The state controller, John Chiang warns if an agreement to address the state’s $42 billion budget shortfall isn’t reached by February 1, he’ll stop paying unemployment and hand out IOU’s instead of legislators paychecks, student loan checks and tax refunds.

    The deadlock over the budget put the democrat-controlled legislature and republican governor at odds over spending cuts.

    Tax increases and the governor’s plan to suspend environmental restrictions so public works projects can get off the ground.

    Chiang said, “We are the eighth largest economy; we have the 50th or we are tied of last in the credit ratings. We are a world economic power, but we have fiscal mismanagement in this state.”

    Governor Schwarzenegger also made a personal appeal to President Obama for federal help.

  22. Michael

    True, I agree that we need to cut out waste in the economy. All of those silly taxes, allowances etc that cost more to administer than what they deliver to the economy need to be cut out. What we need is productive government spending. Spending on infrastructure that works. More competition in building infrastructure – taking 7 years to build a rail-line between Dublin and Navan costing God knows how much and going over much the same ground as the original line that was built in the 1840s is crazy. Especially, since the line in the 1840s only took 3 years to build! The likes of Iarnrod Eireann need a good kick-up the ass and competition will bring that.

    The only way we are going to get out of this mess is to innovate our way out of it. Innovation in government policy is as important, if not more important than any other area. Just not convinced that those in the Dept. of Finance or any other Dept have the real-world experience to deliver this. Too cushy a life and a lack of competition has caused them to become too comfortable and complacent – time for a kick up the ass and a bit of competition here too I think.

  23. MK1

    Lorcan> When Sweden and Finland had their crisis, they were lucky because their crisis were local

    This is a very valid point and worth emphasising again. Whilst we can look at past bubbles/problems over the centuries, from the UK in 88/89/90 to Japan, to Sweden, to Finland, tulips, etc, etc, and David knows his history of economics very well indeed, our own problem at this point in time may have some or many similarities to those instances but it is specifically unique. The details of what worked in the past on other occasions may not work now. Why? Well, the global system is different to when it was back then, radically different. No two bubbles have the same pattern, the same depth, the same nuances, and these factors are crucial.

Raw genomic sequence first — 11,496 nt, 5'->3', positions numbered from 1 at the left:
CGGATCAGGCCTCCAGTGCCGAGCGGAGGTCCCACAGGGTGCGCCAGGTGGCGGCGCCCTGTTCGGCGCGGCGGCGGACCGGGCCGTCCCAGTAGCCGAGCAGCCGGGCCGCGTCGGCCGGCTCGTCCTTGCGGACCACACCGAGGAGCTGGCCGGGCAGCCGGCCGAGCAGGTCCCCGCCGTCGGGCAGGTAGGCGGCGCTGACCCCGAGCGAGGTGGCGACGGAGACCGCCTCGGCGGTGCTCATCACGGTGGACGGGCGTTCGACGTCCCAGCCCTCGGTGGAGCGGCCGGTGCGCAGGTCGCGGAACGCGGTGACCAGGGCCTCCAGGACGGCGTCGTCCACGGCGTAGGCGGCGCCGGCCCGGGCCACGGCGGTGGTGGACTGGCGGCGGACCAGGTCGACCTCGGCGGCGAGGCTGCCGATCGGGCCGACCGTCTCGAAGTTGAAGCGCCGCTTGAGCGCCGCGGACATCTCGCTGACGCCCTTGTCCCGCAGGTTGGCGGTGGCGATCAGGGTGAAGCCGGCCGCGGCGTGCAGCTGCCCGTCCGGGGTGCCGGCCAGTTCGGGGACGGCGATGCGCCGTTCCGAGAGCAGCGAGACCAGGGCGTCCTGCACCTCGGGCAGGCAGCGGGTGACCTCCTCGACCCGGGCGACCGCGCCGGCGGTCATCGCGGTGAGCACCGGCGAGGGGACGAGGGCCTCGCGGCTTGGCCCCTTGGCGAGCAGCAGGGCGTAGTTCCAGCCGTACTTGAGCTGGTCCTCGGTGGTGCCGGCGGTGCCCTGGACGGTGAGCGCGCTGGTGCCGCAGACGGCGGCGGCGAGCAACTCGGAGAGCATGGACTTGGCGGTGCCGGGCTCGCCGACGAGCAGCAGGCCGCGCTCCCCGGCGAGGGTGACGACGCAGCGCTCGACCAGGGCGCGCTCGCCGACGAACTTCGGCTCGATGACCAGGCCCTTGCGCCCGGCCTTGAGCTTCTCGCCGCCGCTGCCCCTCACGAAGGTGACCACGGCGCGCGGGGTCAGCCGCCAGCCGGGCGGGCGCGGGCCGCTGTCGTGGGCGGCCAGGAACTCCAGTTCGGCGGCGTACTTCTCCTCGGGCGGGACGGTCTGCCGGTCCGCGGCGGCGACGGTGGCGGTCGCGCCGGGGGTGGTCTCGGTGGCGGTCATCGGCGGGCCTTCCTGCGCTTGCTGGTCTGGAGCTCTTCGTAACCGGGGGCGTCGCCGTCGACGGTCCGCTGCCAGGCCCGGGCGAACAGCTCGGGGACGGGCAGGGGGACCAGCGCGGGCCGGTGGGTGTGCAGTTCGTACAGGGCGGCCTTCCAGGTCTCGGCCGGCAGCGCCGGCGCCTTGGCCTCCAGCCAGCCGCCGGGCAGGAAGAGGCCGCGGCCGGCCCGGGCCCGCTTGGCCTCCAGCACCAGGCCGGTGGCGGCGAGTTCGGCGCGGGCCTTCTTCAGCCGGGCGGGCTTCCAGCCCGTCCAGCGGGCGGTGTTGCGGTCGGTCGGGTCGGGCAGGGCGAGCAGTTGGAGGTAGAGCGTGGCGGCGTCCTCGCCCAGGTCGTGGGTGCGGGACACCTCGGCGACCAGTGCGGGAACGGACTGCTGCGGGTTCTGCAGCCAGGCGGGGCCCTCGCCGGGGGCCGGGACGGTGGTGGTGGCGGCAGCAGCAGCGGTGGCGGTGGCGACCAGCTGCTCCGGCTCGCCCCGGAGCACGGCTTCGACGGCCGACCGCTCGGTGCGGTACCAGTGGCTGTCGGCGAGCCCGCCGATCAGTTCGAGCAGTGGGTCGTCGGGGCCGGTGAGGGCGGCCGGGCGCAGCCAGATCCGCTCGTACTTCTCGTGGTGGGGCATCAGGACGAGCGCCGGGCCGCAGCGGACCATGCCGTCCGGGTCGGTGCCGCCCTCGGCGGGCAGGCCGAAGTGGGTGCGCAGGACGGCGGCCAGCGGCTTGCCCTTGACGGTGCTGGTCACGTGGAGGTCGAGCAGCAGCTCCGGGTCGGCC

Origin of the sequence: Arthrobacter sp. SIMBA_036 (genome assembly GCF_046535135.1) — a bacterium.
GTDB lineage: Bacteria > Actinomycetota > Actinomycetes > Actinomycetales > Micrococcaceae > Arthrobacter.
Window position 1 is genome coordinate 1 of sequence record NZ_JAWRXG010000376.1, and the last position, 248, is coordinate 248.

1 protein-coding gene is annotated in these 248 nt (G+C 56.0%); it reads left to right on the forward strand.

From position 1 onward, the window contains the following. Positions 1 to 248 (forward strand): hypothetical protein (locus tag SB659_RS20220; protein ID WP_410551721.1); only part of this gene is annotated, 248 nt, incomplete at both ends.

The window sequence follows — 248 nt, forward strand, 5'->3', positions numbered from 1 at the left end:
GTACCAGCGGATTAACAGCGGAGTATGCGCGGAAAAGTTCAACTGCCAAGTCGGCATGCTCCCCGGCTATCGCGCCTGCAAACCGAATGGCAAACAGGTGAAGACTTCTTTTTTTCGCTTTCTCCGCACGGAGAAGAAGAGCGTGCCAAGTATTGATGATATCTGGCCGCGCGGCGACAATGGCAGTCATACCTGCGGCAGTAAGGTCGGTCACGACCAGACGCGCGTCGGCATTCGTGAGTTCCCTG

Finland’s situation was exasperated by the implosion of the Soviet Union, which iirc was their main trading partner. We have three main trading partners, UK, EU and the US, all of which are suffering, etc. The globe is suffering and that makes any solution that we put forward limited by the global landscape and we need to rectify within that context.

    Large levels of FDI would help except that in the main most businesses across the globe arent in expansionary mode. ‘Cottage’ exporting industries if expanded would help, but we have a low indigenous base who have to struggle and compete with the environment here rather than getting major support and we are a periphery country. It also takes time. If you are a small indigeous business with export sales, what is the government incentive for taking on a new employee??? None. No tax breaks. Yet Paul Hewson and the lads (from the nort soide) plus the many that avail of tax efficiency as listed out in Form 11 and many other tax forms are still ‘avoiding’ tax, erm, being more tax efficient I mean! ;-)

    So yes, we can do a lot with our Tax Code and I would fully support a complete root and branch change of it. It is completely out of whack with our current situation. People do realise that high net worth individuals are still able to write off tax on property investments this year, and next and next. It was mad to begin with and and remains nuts!

    Btw, a 20 billion budget deficit on a 37 billion tax intake, at least to my maths, thats a collosal 54% of ‘living beyond our means’. (Note, euro rules measure deficits in terms of GDP, which would be approx 20/150 or so or 13%). Our GDP is nominally overstated due to the high level of ‘tax effiicient’ foreign companies we have pumping out high value goods, in accounting terms anyway. I think the 54% figure is more accurate of the quagmire we are in.